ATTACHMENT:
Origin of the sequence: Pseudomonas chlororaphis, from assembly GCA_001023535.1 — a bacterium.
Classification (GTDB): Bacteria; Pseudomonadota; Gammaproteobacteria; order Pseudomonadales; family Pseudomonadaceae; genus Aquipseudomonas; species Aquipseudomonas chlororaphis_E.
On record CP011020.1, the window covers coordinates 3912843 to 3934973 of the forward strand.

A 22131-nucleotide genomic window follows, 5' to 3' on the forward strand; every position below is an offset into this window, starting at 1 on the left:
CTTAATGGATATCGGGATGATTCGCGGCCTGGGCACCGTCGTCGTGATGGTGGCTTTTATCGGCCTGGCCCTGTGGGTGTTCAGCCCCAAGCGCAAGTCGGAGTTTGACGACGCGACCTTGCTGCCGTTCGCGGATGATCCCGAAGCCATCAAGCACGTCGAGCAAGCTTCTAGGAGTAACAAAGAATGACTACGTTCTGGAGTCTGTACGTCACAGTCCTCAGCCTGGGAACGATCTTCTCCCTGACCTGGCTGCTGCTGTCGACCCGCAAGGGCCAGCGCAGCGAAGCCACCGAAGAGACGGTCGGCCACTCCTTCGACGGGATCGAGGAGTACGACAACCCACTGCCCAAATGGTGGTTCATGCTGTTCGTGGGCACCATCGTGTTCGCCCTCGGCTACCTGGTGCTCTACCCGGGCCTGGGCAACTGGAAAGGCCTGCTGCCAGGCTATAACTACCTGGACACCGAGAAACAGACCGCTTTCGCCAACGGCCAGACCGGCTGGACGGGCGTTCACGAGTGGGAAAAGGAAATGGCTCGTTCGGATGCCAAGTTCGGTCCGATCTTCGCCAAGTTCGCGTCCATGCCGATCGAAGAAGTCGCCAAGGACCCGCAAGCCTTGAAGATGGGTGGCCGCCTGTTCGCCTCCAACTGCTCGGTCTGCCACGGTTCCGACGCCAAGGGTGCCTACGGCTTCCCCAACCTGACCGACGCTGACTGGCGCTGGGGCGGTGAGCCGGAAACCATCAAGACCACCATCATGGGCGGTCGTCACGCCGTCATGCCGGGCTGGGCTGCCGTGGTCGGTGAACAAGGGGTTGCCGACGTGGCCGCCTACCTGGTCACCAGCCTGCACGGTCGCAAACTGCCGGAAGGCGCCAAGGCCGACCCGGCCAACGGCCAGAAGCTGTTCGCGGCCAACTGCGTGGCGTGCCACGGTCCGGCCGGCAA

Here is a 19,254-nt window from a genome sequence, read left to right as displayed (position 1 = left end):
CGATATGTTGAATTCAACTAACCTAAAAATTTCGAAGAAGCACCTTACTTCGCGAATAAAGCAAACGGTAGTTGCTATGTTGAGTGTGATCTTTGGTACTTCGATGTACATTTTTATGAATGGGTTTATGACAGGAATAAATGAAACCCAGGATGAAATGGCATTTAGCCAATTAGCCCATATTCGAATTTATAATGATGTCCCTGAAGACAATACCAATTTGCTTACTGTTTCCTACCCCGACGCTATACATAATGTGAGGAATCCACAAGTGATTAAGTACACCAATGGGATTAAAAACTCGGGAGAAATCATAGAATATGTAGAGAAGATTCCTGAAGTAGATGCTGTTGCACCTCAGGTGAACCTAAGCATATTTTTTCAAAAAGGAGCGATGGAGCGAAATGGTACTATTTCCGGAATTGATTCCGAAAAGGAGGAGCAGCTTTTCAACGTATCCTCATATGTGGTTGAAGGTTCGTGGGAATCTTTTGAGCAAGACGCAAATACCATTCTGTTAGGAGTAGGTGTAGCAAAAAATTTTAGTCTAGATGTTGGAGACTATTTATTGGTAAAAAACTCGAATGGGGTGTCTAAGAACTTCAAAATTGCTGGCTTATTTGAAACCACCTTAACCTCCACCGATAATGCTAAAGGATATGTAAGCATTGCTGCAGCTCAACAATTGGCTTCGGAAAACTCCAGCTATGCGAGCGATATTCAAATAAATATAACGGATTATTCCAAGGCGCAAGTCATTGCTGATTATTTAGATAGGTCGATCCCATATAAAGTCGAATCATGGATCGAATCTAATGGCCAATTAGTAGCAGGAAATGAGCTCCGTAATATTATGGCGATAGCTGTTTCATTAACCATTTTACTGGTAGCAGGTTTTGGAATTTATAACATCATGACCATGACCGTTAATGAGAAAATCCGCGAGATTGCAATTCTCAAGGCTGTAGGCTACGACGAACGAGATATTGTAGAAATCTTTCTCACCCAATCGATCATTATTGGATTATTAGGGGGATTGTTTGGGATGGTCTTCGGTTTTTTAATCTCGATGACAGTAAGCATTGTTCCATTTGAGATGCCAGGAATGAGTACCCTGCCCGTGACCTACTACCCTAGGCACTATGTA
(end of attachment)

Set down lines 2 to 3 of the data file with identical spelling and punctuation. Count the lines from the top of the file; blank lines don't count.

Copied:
Classification (GTDB): Bacteria; Pseudomonadota; Gammaproteobacteria; order Pseudomonadales; family Pseudomonadaceae; genus Aquipseudomonas; species Aquipseudomonas chlororaphis_E.
On record CP011020.1, the window covers coordinates 3912843 to 3934973 of the forward strand.